In Mark 13:2 (cf. Mt. 24:2; Lk. 19:44), we read that Jesus predicted the Temple “buildings” would be leveled to the ground. His prophecy did not include the Temple’s foundation stones, retaining walls, or platform, which technically are not buildings and therefore not the structures to which Jesus referred. The Jewish people deeply reverenced this site. Not only did they pray toward it three times a day, but they also saw it as the symbol of hope for Israel’s redemption and restoration in the Messianic age (cf. Dan. 9:17). In fact, the restoration text of Isaiah 66:14 is carved into the Temple Mount’s southwestern retaining wall.

According to archaeologist Meir Ben- Dov, who served as co-director of the excavations in this area, the inscription most likely reflects the excited hope of a third-century Jew who returned to Jerusalem when Roman Emperor Julian offered the Jewish people an opportunity to rebuild their Temple.3 It is clear by where he recorded this act of devotion and expectation that he did not believe the Temple was in the City of David. This unbroken testimony continues through the Jewish pilgrim accounts and letters between Jewish people in the Diaspora and those who remained in the occupied land of Israel.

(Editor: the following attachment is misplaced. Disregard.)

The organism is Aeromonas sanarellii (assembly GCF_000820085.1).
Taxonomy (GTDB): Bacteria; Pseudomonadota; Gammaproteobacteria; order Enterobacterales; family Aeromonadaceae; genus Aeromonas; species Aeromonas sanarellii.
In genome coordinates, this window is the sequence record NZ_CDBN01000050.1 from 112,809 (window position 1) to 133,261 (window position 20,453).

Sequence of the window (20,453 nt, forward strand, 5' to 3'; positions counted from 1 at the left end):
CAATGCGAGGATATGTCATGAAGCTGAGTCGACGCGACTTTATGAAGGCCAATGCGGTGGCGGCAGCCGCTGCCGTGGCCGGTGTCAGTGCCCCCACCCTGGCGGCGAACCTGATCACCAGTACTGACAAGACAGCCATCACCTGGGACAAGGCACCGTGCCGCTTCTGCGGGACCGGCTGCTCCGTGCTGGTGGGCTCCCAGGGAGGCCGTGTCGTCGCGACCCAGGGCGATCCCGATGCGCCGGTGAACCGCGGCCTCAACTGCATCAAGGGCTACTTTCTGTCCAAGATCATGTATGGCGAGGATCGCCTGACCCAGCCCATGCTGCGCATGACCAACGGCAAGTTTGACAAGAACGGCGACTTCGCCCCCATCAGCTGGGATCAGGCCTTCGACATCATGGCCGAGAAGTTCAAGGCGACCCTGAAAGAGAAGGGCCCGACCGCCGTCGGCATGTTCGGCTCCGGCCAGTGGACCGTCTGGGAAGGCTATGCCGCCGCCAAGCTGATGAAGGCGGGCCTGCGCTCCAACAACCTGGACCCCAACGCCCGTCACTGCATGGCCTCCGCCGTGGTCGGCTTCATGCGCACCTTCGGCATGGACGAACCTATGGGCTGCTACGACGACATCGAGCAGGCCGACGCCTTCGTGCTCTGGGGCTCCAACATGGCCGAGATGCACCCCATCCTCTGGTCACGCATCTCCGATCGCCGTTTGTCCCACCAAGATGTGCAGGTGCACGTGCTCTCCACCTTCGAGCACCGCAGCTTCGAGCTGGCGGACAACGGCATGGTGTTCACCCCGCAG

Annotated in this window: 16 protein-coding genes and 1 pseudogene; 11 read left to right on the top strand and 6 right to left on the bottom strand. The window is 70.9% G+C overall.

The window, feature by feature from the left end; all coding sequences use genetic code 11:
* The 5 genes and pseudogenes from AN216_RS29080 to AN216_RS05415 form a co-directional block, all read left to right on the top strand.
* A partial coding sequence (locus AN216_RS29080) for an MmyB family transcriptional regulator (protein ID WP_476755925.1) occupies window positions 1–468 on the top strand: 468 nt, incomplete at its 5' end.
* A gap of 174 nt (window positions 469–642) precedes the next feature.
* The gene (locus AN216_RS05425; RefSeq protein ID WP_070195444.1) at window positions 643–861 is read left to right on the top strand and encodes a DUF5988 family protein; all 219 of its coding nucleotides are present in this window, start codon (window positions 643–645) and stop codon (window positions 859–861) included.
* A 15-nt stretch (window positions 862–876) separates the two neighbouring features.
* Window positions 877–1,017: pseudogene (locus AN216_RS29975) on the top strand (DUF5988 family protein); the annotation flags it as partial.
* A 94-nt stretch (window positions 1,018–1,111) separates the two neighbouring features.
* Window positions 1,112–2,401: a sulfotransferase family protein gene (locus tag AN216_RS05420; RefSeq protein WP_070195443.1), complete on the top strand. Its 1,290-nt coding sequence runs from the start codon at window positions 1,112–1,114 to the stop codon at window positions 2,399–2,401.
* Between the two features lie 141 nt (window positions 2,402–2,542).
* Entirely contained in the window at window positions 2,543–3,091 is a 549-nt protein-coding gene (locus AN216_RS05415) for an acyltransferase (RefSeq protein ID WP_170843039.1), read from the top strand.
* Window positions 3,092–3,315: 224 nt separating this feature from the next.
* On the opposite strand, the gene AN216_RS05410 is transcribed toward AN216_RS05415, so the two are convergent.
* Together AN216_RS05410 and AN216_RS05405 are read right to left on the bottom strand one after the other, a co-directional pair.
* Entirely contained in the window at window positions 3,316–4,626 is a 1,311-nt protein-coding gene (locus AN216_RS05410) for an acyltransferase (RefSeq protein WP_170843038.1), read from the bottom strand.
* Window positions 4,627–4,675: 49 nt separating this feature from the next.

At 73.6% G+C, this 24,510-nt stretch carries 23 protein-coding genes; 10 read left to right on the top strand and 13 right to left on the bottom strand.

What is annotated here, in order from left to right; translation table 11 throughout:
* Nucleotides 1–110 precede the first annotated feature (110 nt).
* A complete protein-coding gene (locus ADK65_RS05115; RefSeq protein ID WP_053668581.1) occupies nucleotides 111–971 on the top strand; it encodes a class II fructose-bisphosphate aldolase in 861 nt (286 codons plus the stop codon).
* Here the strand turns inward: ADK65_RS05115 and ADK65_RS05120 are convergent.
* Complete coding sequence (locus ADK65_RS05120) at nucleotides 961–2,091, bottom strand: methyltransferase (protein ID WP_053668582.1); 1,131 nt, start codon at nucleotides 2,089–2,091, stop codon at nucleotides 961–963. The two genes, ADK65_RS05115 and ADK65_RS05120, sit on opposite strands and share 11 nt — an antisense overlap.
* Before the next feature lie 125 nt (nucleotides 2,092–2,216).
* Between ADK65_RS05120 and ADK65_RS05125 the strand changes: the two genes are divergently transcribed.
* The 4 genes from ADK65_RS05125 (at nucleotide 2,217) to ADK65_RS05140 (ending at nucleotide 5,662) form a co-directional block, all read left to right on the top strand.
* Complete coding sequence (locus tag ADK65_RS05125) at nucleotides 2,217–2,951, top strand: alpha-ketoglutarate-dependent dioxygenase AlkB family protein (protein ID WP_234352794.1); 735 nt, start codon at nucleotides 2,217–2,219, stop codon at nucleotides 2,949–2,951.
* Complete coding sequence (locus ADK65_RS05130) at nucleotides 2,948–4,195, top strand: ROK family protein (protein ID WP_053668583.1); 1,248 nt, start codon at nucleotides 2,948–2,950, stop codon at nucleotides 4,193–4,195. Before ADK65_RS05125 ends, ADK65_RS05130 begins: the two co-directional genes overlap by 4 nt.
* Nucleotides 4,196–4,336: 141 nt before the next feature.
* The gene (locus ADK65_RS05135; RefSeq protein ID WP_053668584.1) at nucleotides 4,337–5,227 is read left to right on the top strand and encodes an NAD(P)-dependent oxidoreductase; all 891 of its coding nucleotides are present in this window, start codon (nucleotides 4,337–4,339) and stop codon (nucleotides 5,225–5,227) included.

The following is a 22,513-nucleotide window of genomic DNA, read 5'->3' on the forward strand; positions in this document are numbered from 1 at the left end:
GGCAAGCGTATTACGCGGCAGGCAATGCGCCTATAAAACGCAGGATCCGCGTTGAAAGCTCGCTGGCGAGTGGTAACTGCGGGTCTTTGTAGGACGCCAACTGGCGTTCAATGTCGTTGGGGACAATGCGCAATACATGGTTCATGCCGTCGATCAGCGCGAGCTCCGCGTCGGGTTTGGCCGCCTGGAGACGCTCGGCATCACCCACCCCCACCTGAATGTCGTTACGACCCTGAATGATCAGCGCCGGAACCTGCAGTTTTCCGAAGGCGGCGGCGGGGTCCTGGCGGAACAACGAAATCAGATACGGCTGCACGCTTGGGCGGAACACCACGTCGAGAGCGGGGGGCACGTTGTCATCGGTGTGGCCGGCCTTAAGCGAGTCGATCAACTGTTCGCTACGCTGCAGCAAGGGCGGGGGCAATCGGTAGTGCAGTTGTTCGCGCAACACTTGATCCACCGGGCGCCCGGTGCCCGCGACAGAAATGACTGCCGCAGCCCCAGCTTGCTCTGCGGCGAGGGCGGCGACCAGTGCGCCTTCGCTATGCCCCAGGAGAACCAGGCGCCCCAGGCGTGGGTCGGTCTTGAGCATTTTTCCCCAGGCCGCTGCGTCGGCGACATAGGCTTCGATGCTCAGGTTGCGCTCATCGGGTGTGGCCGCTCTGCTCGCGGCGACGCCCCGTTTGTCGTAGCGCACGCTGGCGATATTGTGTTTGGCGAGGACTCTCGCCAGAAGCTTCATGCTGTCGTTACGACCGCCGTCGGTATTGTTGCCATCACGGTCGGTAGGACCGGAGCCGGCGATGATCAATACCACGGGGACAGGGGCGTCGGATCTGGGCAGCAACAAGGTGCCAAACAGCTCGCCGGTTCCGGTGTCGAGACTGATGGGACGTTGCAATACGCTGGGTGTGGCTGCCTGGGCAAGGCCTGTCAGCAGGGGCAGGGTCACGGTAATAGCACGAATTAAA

After the Romans destroyed the Temple in AD 70, it is said that pilgrims visited a barren protrusion of stone (called the Pierced Stone) for centuries thereafter, identified as the location of the former Holy of Holies. For this reason, after the Muslims conquered the land in AD 638, the Islamic Caliph Abd al-Malik erected the Dome of the Rock over the spot (AD 691). Evidence comes from the Armenian historian Sebeos (AD 660):